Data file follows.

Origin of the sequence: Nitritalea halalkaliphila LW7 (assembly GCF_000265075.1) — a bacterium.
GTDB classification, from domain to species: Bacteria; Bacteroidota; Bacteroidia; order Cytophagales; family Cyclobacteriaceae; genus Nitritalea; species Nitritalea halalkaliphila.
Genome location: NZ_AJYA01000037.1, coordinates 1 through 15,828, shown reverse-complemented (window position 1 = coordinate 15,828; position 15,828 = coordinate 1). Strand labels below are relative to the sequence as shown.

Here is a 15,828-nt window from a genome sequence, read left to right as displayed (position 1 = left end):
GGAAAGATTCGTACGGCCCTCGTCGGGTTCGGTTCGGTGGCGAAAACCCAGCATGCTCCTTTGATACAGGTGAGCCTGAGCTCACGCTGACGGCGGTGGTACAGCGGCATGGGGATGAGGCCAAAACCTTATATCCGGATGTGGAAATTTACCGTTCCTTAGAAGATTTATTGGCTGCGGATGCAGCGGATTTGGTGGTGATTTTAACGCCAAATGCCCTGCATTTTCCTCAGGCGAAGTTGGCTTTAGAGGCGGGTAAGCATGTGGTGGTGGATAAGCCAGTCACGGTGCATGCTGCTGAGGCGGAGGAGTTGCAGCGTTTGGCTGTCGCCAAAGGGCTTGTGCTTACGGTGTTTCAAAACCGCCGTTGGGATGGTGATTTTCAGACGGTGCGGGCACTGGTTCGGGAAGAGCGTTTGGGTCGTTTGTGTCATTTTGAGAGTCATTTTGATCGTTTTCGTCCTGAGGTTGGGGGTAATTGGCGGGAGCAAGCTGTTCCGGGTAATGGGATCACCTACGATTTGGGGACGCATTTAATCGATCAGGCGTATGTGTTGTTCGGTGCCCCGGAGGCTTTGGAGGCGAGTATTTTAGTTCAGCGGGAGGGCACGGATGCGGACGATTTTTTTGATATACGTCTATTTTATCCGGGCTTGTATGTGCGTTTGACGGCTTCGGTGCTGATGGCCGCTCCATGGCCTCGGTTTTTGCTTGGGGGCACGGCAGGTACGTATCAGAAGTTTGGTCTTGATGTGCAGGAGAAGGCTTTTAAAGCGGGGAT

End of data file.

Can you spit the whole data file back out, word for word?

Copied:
Origin of the sequence: Nitritalea halalkaliphila LW7 (assembly GCF_000265075.1) — a bacterium.
GTDB classification, from domain to species: Bacteria; Bacteroidota; Bacteroidia; order Cytophagales; family Cyclobacteriaceae; genus Nitritalea; species Nitritalea halalkaliphila.
Genome location: NZ_AJYA01000037.1, coordinates 1 through 15,828, shown reverse-complemented (window position 1 = coordinate 15,828; position 15,828 = coordinate 1). Strand labels below are relative to the sequence as shown.

Here is a 15,828-nt window from a genome sequence, read left to right as displayed (position 1 = left end):
GGAAAGATTCGTACGGCCCTCGTCGGGTTCGGTTCGGTGGCGAAAACCCAGCATGCTCCTTTGATACAGGTGAGCCTGAGCTCACGCTGACGGCGGTGGTACAGCGGCATGGGGATGAGGCCAAAACCTTATATCCGGATGTGGAAATTTACCGTTCCTTAGAAGATTTATTGGCTGCGGATGCAGCGGATTTGGTGGTGATTTTAACGCCAAATGCCCTGCATTTTCCTCAGGCGAAGTTGGCTTTAGAGGCGGGTAAGCATGTGGTGGTGGATAAGCCAGTCACGGTGCATGCTGCTGAGGCGGAGGAGTTGCAGCGTTTGGCTGTCGCCAAAGGGCTTGTGCTTACGGTGTTTCAAAACCGCCGTTGGGATGGTGATTTTCAGACGGTGCGGGCACTGGTTCGGGAAGAGCGTTTGGGTCGTTTGTGTCATTTTGAGAGTCATTTTGATCGTTTTCGTCCTGAGGTTGGGGGTAATTGGCGGGAGCAAGCTGTTCCGGGTAATGGGATCACCTACGATTTGGGGACGCATTTAATCGATCAGGCGTATGTGTTGTTCGGTGCCCCGGAGGCTTTGGAGGCGAGTATTTTAGTTCAGCGGGAGGGCACGGATGCGGACGATTTTTTTGATATACGTCTATTTTATCCGGGCTTGTATGTGCGTTTGACGGCTTCGGTGCTGATGGCCGCTCCATGGCCTCGGTTTTTGCTTGGGGGCACGGCAGGTACGTATCAGAAGTTTGGTCTTGATGTGCAGGAGAAGGCTTTTAAAGCGGGGAT